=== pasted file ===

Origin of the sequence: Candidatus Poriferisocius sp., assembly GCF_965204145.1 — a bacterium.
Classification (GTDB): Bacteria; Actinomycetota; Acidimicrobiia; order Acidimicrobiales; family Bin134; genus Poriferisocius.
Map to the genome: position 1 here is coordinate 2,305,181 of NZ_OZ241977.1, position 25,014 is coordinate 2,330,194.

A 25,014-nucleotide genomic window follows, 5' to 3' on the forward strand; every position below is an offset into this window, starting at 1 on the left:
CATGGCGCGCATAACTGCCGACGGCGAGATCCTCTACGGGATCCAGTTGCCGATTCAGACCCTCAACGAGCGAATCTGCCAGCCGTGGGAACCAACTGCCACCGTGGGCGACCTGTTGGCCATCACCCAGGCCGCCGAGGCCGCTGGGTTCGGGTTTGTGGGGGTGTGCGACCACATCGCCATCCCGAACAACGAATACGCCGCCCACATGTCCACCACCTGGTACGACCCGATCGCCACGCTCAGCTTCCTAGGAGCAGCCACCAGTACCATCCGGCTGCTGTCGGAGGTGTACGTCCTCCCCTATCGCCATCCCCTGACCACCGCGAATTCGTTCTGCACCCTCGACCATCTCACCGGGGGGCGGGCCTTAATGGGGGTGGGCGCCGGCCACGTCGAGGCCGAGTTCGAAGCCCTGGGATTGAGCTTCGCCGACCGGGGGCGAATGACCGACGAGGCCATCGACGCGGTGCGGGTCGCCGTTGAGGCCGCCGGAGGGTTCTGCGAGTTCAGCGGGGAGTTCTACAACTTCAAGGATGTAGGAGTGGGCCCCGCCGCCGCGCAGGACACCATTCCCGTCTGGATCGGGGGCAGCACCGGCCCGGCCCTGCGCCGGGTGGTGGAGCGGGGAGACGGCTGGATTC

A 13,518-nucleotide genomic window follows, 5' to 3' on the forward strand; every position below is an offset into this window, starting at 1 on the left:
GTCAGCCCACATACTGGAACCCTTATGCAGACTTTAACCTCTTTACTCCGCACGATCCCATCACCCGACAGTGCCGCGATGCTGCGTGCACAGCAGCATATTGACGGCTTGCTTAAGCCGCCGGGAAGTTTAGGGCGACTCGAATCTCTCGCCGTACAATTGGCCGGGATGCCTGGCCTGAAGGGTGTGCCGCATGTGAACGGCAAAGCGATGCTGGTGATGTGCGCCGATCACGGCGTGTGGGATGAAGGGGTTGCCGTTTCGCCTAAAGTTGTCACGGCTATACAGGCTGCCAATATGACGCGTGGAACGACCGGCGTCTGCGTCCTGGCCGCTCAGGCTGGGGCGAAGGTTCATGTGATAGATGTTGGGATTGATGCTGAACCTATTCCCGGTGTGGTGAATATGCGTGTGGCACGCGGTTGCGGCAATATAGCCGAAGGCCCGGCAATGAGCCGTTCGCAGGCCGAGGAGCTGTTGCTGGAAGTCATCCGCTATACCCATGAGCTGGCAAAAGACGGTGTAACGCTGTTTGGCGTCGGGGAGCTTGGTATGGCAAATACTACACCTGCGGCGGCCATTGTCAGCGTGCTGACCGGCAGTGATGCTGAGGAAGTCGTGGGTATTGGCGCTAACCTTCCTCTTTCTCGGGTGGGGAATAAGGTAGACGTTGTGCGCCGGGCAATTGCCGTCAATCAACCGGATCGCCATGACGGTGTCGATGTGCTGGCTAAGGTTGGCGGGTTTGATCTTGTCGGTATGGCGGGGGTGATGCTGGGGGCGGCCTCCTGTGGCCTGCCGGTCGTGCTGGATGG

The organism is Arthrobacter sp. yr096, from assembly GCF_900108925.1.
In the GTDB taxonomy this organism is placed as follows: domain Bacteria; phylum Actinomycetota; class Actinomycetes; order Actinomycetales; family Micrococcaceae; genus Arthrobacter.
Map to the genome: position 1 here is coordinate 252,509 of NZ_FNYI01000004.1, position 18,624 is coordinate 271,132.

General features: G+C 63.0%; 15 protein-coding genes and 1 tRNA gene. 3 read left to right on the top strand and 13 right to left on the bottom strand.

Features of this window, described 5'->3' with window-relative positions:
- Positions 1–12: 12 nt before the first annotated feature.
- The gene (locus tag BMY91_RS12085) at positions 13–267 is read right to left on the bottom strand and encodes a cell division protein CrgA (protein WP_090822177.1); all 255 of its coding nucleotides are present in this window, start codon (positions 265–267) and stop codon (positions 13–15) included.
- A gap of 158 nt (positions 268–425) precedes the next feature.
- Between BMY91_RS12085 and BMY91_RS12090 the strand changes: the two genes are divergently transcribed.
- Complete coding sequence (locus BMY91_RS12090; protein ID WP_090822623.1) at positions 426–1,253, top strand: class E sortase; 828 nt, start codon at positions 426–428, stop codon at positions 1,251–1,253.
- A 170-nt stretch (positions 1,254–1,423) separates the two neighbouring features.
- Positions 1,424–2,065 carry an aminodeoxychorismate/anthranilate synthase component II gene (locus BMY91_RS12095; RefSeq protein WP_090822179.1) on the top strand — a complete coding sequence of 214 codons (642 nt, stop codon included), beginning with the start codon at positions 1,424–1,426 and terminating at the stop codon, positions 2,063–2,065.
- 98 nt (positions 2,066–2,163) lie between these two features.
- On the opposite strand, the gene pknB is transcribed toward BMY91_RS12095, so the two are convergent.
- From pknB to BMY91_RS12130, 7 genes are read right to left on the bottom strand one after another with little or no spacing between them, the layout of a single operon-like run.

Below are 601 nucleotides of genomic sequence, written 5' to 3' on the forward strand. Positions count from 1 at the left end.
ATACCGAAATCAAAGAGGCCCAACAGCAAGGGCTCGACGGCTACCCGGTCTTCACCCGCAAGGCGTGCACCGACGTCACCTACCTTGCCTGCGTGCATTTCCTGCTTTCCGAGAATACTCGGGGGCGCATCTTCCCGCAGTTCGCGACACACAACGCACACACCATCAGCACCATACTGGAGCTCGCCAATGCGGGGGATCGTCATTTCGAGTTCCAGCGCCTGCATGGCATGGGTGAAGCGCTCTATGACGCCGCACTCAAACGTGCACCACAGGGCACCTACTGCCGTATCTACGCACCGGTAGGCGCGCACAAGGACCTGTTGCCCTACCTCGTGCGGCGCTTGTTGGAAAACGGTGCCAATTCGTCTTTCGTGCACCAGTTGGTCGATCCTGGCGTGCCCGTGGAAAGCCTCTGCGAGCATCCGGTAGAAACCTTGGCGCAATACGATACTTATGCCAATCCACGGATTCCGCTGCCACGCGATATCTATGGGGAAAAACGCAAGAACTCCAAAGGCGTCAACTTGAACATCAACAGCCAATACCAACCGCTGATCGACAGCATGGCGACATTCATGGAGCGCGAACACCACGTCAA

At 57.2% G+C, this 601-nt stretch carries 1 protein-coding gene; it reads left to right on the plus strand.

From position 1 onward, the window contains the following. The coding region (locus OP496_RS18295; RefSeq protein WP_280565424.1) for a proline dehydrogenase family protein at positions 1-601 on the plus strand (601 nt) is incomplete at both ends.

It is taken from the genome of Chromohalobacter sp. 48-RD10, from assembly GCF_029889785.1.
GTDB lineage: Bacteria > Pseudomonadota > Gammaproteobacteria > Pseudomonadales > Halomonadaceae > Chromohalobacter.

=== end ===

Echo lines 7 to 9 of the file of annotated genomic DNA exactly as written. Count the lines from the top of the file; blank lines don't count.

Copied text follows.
GTCAGCCCACATACTGGAACCCTTATGCAGACTTTAACCTCTTTACTCCGCACGATCCCATCACCCGACAGTGCCGCGATGCTGCGTGCACAGCAGCATATTGACGGCTTGCTTAAGCCGCCGGGAAGTTTAGGGCGACTCGAATCTCTCGCCGTACAATTGGCCGGGATGCCTGGCCTGAAGGGTGTGCCGCATGTGAACGGCAAAGCGATGCTGGTGATGTGCGCCGATCACGGCGTGTGGGATGAAGGGGTTGCCGTTTCGCCTAAAGTTGTCACGGCTATACAGGCTGCCAATATGACGCGTGGAACGACCGGCGTCTGCGTCCTGGCCGCTCAGGCTGGGGCGAAGGTTCATGTGATAGATGTTGGGATTGATGCTGAACCTATTCCCGGTGTGGTGAATATGCGTGTGGCACGCGGTTGCGGCAATATAGCCGAAGGCCCGGCAATGAGCCGTTCGCAGGCCGAGGAGCTGTTGCTGGAAGTCATCCGCTATACCCATGAGCTGGCAAAAGACGGTGTAACGCTGTTTGGCGTCGGGGAGCTTGGTATGGCAAATACTACACCTGCGGCGGCCATTGTCAGCGTGCTGACCGGCAGTGATGCTGAGGAAGTCGTGGGTATTGGCGCTAACCTTCCTCTTTCTCGGGTGGGGAATAAGGTAGACGTTGTGCGCCGGGCAATTGCCGTCAATCAACCGGATCGCCATGACGGTGTCGATGTGCTGGCTAAGGTTGGCGGGTTTGATCTTGTCGGTATGGCGGGGGTGATGCTGGGGGCGGCCTCCTGTGGCCTGCCGGTCGTGCTGGATGG

The organism is Arthrobacter sp. yr096, from assembly GCF_900108925.1.
In the GTDB taxonomy this organism is placed as follows: domain Bacteria; phylum Actinomycetota; class Actinomycetes; order Actinomycetales; family Micrococcaceae; genus Arthrobacter.